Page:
• TRADITIONS: We carry our traditions with us as we travel. Mentally, not physically. And then we find a way to recreate them in our travel location. Thus far this has proved to be far easier than we had anticipated. In addition, we collect traditions from the places we have lived and add them to our bag of tricks. Now I must confess that trying to recreate a tradition in a country that does not celebrate the tradition is not always easy, but in most cases, you can find a way to make it work. We have been known to make our own Christmas tree out of recycled cardboard and eat green eggs on St. Patrick’s Day. It’s not that hard to keep traditions alive, you just need to be flexible, committed and creative.
  • DECORATE + BAKE: We travel with art supplies. And we love to make decorations or cook to celebrate our traditions. It does not cost much to make a piece of artwork for the wall or cook up a dish that relates to the holiday we are celebrating. Since we  cook and bake a lot, I do travel with my spices. I know, weird, but I get really annoyed when I want to make a dish and cannot find the spice I need in the store. I also travel with natural food coloring, some cookie cutters, and cupcake papers. You never know, folks! They take up only a small amount of space, but yield great amounts of happiness for the kids.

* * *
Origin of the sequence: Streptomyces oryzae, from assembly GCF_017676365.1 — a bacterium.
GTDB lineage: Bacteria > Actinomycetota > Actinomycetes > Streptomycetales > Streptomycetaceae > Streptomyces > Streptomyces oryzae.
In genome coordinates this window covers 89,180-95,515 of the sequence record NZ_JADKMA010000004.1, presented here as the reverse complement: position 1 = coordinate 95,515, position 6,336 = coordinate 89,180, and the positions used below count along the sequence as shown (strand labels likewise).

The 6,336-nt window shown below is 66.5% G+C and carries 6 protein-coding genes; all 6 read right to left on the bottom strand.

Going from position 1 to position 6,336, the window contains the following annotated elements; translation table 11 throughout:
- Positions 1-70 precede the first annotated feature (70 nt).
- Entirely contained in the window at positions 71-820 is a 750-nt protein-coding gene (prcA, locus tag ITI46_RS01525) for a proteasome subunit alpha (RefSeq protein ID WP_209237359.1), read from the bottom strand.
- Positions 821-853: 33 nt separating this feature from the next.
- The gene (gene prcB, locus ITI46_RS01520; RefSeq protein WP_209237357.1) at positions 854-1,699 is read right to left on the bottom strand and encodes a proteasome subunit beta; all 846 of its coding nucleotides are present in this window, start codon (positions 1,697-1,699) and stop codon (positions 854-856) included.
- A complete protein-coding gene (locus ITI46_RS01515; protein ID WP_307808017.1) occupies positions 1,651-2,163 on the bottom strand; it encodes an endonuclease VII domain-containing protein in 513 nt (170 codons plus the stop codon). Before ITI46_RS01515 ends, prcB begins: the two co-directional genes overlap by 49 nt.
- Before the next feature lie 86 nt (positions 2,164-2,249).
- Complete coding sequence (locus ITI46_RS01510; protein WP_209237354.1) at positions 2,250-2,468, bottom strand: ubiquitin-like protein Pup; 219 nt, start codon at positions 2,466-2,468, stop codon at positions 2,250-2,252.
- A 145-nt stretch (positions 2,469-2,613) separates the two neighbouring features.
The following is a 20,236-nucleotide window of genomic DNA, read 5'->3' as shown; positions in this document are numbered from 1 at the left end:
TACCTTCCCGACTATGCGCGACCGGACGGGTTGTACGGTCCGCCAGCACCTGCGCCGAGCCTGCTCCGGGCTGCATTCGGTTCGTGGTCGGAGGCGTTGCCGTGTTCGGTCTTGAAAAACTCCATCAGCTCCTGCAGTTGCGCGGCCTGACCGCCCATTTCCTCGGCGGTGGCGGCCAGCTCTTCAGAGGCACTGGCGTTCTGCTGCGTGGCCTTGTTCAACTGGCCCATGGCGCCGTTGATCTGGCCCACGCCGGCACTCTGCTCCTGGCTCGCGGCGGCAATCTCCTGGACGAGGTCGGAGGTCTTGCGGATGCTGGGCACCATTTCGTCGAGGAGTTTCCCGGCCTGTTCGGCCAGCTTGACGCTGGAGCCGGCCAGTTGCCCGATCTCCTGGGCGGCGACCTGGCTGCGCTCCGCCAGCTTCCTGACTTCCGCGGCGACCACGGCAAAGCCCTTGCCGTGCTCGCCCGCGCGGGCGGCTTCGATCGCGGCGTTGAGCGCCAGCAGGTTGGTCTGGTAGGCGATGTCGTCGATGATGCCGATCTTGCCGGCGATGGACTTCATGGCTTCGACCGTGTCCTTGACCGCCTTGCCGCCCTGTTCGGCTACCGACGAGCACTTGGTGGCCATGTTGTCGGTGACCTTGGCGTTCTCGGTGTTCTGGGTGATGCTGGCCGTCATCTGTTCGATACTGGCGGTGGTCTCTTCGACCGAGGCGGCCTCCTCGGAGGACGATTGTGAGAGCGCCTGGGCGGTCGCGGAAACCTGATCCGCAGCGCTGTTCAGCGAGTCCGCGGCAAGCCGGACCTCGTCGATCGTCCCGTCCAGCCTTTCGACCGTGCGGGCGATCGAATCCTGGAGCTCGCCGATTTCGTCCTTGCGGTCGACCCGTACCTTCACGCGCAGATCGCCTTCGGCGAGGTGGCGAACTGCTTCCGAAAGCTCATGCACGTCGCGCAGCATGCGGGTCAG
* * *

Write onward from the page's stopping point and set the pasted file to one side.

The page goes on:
• ROUTINE: This is a pretty easy one for us. Our routine travels with us. We still read to our kids every single night, no matter where we are in the world. We still have our weekly movie night where they get to eat while watching their movie. We still let them take a big, bubbly, leisurely bath (pending our rental has a tub) every Sunday night. We still have dinner together as many evenings as possible. And we still ask them what the “best and worst” parts of each day were. For us, taking our routine on the road has not been very difficult yet and hopefully we will be able to keep this routine as we continue to switch countries.